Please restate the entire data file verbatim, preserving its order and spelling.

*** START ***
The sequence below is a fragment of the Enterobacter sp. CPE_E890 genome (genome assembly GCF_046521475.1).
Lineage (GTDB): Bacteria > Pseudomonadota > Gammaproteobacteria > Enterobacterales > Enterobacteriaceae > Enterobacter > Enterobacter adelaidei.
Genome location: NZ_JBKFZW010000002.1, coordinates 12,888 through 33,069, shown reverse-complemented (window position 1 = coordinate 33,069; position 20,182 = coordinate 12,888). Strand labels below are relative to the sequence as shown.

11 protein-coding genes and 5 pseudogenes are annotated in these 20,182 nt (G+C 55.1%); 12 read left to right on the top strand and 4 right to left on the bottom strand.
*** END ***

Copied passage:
The sequence below is a fragment of the Enterobacter sp. CPE_E890 genome (genome assembly GCF_046521475.1).
Lineage (GTDB): Bacteria > Pseudomonadota > Gammaproteobacteria > Enterobacterales > Enterobacteriaceae > Enterobacter > Enterobacter adelaidei.
Genome location: NZ_JBKFZW010000002.1, coordinates 12,888 through 33,069, shown reverse-complemented (window position 1 = coordinate 33,069; position 20,182 = coordinate 12,888). Strand labels below are relative to the sequence as shown.

11 protein-coding genes and 5 pseudogenes are annotated in these 20,182 nt (G+C 55.1%); 12 read left to right on the top strand and 4 right to left on the bottom strand.